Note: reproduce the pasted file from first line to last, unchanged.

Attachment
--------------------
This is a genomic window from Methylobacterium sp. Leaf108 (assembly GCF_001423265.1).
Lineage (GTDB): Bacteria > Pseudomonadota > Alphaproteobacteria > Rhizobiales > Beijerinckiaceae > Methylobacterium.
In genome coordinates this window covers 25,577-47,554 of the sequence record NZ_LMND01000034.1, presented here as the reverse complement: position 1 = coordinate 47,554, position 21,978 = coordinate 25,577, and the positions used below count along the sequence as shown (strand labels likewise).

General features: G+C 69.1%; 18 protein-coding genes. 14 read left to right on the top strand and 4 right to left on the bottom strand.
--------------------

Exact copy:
This is a genomic window from Methylobacterium sp. Leaf108 (assembly GCF_001423265.1).
Lineage (GTDB): Bacteria > Pseudomonadota > Alphaproteobacteria > Rhizobiales > Beijerinckiaceae > Methylobacterium.
In genome coordinates this window covers 25,577-47,554 of the sequence record NZ_LMND01000034.1, presented here as the reverse complement: position 1 = coordinate 47,554, position 21,978 = coordinate 25,577, and the positions used below count along the sequence as shown (strand labels likewise).

General features: G+C 69.1%; 18 protein-coding genes. 14 read left to right on the top strand and 4 right to left on the bottom strand.